The Massachusetts Department of Public Health found links between organized sports and more than 130 COVID-19 clusters after athletics returned last year.
According to data obtained by GBH News, the sports-related clusters included data from July 2020 through late January 2021. According to the Department of Public Health, 82 of the school-related clusters traced back to ice hockey, 19 to basketball, eight to soccer, three to football, and two each to baseball, cheerleading, gymnastics, lacrosse and swimming.
While many of the clusters included less than five cases, the largest cluster was reportedly logged on Nov. 20, 2020, with 15 confirmed cases in Abington and Marlborough.
“The information furnished by DPH leaves some key questions unanswered,” wrote GBH News’ Adam Reilly. “For example, It doesn't say whether individual clusters were driven by sports-related activities like practice or game play, or by ancillary activities like socializing between players or spectators.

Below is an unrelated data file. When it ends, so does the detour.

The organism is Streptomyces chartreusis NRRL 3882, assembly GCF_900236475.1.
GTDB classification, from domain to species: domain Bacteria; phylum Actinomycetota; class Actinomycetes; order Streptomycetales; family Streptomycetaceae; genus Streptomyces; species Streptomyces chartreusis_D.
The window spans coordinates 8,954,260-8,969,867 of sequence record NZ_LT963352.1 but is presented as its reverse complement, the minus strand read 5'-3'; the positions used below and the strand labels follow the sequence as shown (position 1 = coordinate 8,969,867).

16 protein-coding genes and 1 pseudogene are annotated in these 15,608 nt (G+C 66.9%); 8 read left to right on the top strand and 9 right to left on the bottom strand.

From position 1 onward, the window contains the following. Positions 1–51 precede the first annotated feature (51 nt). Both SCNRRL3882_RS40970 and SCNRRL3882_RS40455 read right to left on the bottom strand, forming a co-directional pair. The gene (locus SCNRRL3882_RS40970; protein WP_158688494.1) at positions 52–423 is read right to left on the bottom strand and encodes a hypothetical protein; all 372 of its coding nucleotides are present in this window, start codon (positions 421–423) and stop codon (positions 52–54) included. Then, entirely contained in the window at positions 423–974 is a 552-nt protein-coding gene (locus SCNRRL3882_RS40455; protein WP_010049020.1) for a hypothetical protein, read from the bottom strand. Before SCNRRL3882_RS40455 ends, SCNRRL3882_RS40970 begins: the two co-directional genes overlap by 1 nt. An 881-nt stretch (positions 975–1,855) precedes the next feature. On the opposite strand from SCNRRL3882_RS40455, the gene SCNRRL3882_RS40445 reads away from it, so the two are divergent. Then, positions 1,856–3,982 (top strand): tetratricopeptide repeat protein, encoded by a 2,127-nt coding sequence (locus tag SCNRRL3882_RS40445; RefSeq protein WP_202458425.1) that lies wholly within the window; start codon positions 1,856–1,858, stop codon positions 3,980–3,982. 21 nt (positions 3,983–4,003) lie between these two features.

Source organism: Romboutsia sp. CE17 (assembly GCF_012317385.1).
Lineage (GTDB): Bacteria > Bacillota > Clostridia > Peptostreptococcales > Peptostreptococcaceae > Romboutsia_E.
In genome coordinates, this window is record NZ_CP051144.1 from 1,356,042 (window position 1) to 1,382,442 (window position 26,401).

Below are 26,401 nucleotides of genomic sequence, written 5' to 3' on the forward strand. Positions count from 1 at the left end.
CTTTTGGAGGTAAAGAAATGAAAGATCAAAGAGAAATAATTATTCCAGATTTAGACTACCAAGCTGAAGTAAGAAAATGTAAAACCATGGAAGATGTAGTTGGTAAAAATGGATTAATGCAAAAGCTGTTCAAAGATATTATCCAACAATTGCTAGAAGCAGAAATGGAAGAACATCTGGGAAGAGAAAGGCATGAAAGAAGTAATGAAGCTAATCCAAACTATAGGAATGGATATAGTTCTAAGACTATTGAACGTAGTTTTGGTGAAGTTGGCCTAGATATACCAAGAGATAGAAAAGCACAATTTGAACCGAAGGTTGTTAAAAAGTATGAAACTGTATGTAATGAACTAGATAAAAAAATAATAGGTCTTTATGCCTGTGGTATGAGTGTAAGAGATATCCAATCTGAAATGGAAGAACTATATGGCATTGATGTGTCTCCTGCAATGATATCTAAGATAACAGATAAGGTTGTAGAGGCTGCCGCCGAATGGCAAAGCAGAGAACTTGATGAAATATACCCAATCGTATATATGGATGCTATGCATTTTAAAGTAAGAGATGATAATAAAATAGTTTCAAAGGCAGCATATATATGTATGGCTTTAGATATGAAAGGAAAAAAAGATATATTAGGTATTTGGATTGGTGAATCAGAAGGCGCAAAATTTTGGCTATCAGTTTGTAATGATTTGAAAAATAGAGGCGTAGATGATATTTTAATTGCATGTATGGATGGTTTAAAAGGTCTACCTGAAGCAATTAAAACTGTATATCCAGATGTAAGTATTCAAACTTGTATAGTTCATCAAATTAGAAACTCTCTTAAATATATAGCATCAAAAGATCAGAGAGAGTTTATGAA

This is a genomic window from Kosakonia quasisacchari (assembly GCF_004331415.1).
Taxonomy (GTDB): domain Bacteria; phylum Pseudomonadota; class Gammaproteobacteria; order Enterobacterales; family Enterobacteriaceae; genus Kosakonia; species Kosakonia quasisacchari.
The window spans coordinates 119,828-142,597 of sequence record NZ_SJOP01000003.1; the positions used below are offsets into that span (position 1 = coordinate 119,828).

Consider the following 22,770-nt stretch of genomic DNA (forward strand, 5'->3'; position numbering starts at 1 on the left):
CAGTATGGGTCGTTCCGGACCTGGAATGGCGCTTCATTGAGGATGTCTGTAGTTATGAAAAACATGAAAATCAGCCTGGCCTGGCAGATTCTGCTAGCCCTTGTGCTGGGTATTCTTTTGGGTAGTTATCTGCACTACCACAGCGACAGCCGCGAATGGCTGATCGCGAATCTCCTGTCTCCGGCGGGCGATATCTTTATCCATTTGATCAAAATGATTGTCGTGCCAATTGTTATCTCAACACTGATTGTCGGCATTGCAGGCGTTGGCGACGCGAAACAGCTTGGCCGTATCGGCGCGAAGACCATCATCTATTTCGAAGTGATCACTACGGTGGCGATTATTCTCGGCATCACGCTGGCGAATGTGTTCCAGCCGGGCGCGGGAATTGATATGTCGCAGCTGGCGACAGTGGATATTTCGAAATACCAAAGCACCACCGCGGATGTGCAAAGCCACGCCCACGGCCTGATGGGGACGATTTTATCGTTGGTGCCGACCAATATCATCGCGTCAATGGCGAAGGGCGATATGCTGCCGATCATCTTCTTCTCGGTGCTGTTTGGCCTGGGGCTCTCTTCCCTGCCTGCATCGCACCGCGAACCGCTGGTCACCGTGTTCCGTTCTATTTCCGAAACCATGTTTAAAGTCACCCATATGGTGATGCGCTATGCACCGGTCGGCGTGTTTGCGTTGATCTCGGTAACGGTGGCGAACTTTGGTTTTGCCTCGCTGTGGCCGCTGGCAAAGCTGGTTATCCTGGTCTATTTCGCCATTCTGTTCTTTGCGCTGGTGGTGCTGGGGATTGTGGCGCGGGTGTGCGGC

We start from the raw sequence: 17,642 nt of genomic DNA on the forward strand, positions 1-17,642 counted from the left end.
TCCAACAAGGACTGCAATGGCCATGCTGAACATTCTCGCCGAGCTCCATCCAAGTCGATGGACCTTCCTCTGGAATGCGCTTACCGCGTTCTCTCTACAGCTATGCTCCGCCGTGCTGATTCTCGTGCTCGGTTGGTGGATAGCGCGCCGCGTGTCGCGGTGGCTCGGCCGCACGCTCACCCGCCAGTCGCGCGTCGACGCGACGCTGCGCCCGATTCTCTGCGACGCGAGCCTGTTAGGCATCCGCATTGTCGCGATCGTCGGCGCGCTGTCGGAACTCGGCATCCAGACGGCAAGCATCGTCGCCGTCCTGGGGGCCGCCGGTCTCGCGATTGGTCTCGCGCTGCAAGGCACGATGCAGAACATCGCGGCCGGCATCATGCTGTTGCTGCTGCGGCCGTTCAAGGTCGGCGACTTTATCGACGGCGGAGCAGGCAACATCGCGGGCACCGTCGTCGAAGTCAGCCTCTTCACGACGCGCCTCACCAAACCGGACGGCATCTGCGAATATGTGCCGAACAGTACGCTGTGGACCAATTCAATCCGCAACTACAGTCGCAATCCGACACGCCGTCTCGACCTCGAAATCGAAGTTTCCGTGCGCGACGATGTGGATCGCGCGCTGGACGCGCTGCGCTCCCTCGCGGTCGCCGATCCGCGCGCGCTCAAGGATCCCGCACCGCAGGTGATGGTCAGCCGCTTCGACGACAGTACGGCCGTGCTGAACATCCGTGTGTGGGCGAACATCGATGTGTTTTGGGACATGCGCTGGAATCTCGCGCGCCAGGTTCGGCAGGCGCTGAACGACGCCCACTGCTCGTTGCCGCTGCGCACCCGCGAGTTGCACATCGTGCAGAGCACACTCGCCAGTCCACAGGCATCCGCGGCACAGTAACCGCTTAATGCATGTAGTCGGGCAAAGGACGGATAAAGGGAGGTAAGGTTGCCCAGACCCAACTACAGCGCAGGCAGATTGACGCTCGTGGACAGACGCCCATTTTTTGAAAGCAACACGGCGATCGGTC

“The ages of the persons affected is also unclear from the data provided, as is the impact on schools and workplaces as individuals were diagnosed and their family members, friends and acquaintances responded.
“Still, the new data offers the fullest picture yet of how the decision to continue athletic activities during the pandemic — at a time when the public was repeatedly urged to limit contacts with anyone outside their household — may have impacted public health.”
High school sports have been operating with COVID-19 regulations intended to limit contact as much as possible. Still, the clusters led to Massachusetts governor Charlie Baker shutting down ice hockey for two weeks on Oct. 22 after the Department of Public Health identified at least 30 clusters involving the sport.
Massachusetts will run high school sports for the 2020-21 school year through July 3, with the calendar concluding with track and field, baseball, golf, lacrosse, tennis, rugby, softball and boys’ volleyball.